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What makes butterflies so colorful?

What makes butterflies so colorful?

Butterflies are some of the most colorful and vibrant insects in the world. Their wings come in a dazzling array of colors and patterns that can be striking and beautiful. But what causes butterflies to have such colorful wings? The colors and patterns are the result of several factors, including pigmentation, structural colors, and genetics. By understanding what contributes to butterfly wing coloration, we can better appreciate the diversity and splendor of these insects.


One of the primary factors that contributes to butterfly wing coloration is pigmentation. Pigments are chemical compounds that selectively absorb and reflect certain wavelengths of light. The pigments contained in the scales on butterfly wings determine the color we perceive. Some of the main pigments found in butterflies include:

  • Melanin – Produces blacks, browns, and tans
  • Ommochromes – Produce yellows, reds, and browns
  • Pteridines – Produce whites, yellows, and oranges
  • Papiliochromes – Produce blues, greens, and violets

The concentration and combination of these pigments in the wing scales create the diverse array of butterfly wing colors. For example, the presence of melanin results in dark-colored wings, while high levels of ommochromes lead to reddish hues. By mixing different pigments, virtually any color can be produced.

Structural Colors

In addition to pigments, the physical structure of the tiny scales on butterfly wings also contributes to color through structural coloration. Rather than absorbing certain wavelengths, structural colors selectively reflect specific colors through mechanisms like diffraction, interference, and scattering of light.

Some examples of structural colors in butterfly wings include:

  • Iridescent blues – Caused by diffraction of light through nano-scale ridges on scales.
  • Metallic golds and silvers – Produced by light scattering from layers in scales.
  • Vibrant greens – Formed by interference between light reflections from the tops and bottoms of scales.

These optical mechanisms allow butterflies to display vivid metallic and iridescent colors that pigments alone can’t produce. The shimmering greens of the Emerald Swallowtail and the electric blues of the Blue Morpho butterfly are produced largely by structural coloration.


In addition to pigments and structures, genetics plays a key role in determining the colors and patterns on butterfly wings. Each species possesses a different set of genes that code for specific wing traits. Common genetic controls over color include:

  • Genes for pigment synthesis – Regulate production of pigments like melanin and pteridines.
  • Genes for structural scale development – Control formation of structures like ridges and layers.
  • Patterning genes – Determine where and how pigments and structures are deposited to form stripes, spots, and eyespots.

Mutations in any of these genes can lead to changes in color and pattern. Novel mutations occasionally produce new wing traits that better help butterflies adapt and survive in their environments.


Some butterflies have evolved wing coloration and patterns that mimic other species as a form of protection. By looking similar to butterflies that predators avoid, mimics gain protection from being eaten. Common examples of butterfly mimicry include:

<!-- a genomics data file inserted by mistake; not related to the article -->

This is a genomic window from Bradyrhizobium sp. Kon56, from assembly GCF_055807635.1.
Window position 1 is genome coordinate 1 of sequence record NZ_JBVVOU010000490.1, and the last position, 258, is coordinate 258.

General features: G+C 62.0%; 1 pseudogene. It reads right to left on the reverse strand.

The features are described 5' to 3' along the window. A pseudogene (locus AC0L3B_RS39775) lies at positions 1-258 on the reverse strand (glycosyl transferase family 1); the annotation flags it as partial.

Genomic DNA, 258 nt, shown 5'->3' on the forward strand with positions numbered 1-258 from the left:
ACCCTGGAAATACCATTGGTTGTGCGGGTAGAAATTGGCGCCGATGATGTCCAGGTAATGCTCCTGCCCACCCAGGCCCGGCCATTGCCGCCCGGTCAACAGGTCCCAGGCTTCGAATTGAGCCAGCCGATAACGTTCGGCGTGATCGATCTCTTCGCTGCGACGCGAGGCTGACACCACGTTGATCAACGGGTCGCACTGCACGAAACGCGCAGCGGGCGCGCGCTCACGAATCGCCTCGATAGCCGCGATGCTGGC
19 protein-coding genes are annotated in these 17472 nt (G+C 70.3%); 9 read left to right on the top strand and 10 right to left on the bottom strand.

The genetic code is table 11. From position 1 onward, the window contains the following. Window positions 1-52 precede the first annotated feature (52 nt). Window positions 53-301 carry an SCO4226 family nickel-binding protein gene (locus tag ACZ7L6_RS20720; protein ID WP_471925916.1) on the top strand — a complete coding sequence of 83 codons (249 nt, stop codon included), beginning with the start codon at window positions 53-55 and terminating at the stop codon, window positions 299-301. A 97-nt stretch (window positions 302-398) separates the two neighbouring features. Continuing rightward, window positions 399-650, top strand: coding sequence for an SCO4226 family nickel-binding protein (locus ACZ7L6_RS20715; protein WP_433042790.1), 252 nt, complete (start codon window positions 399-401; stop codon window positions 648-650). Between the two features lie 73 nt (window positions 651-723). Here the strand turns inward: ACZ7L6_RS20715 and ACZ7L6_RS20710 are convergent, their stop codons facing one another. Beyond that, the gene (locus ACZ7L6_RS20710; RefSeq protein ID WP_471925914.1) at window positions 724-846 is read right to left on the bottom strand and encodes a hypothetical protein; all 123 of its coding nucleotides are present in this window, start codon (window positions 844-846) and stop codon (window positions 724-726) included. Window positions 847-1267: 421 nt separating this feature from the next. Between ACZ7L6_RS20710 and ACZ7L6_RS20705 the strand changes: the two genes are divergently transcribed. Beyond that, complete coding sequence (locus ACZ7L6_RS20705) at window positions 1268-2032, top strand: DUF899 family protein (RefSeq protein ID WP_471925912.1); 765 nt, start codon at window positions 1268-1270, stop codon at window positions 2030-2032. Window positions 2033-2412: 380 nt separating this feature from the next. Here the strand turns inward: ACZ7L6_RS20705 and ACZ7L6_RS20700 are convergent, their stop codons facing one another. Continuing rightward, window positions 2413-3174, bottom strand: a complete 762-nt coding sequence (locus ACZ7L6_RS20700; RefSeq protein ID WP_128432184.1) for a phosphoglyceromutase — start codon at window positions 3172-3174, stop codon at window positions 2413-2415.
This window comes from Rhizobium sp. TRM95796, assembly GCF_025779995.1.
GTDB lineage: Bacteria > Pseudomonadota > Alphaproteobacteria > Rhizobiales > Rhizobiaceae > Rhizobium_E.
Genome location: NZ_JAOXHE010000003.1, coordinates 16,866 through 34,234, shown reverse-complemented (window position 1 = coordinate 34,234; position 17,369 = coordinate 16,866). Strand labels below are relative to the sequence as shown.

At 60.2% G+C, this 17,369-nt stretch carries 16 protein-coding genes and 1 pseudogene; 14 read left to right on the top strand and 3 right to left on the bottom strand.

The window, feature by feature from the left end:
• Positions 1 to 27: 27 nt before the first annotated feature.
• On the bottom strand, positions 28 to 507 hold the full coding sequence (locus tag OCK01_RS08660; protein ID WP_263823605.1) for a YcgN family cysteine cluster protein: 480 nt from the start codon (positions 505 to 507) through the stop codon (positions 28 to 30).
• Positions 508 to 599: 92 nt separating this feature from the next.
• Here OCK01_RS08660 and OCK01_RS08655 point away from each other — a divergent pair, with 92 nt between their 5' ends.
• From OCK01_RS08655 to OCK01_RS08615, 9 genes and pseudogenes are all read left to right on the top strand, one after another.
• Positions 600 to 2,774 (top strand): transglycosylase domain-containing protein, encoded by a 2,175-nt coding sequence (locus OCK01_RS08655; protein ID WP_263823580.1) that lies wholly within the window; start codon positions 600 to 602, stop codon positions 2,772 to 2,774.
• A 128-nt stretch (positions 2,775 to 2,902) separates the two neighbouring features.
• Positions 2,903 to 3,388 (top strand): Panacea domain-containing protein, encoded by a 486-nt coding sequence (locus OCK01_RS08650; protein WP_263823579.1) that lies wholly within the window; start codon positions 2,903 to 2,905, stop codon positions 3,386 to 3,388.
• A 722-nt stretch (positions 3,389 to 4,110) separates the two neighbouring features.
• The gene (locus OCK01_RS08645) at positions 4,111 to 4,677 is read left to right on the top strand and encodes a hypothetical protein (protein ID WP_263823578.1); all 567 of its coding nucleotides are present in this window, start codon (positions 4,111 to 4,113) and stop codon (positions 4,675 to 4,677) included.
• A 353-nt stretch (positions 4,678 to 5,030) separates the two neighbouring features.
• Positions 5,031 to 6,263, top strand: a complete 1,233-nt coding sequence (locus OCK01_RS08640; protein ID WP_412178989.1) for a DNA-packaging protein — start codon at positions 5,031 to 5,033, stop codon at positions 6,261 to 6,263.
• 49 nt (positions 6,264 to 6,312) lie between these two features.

• Monarch and Viceroy butterflies mimicking each other’s orange and black warning colors.
  • Non-toxic swallowtail species resembling toxic species like the Pipevine Swallowtail.
  • Edible species mimicking the distinct patterns of unpalatable butterflies in the Heliconius genus.

These mimicry complexes rely on very specific genetic adaptations for wing traits that match other unpalatable species in the environment.


Some butterflies use wing coloration as a means of thermoregulation. Dark colored wings are able to absorb heat from sunlight, raising the butterfly’s body temperature. In cooler climates, species may rely on dark pigments like melanin to warm themselves for flight and activity. Conversely, light colored wings can reflect excess heat that could potentially overheat the insect. Selective pressure favors wing colors that allow butterflies to maintain ideal temperatures.

Attracting Mates

Vibrant wing pigments and structural colors also serve an important purpose in attracting mates. In many species, females preferentially select males with bright, elaborate patterns and iridescent ornamentation. These traits serve as indicators of fitness and genetic quality when choosing a mate. As a result, sexual selection reinforces the development of striking colors and visual effects in butterfly courtship.


From pigments and structures to genetics and behavior, a variety of factors contribute to the diversity of butterfly wing colors we observe in nature. These vibrant and complex traits serve critical purposes in thermoregulation, mimicry, and courtship. By appreciating the science behind butterfly colors, we gain insight into the selective pressures that drive evolution, illuminating the intricate connections between insect physiology, adaptation, and reproductive success. If you look closely, butterfly wings showcase the dynamic interplay between chemical, physical, and biological processes in creating one of nature’s most stunning displays.

Pigment Color Produced
Melanin Blacks, browns, tans
Ommochromes Yellows, reds, browns
Pteridines Whites, yellows, oranges
Papiliochromes Blues, greens, violets
Structural Color Mechanism
Iridescent blues Diffraction from nano-scale ridges
Metallic golds and silvers Scattering from layered scales
Vibrant greens Interference between scale surfaces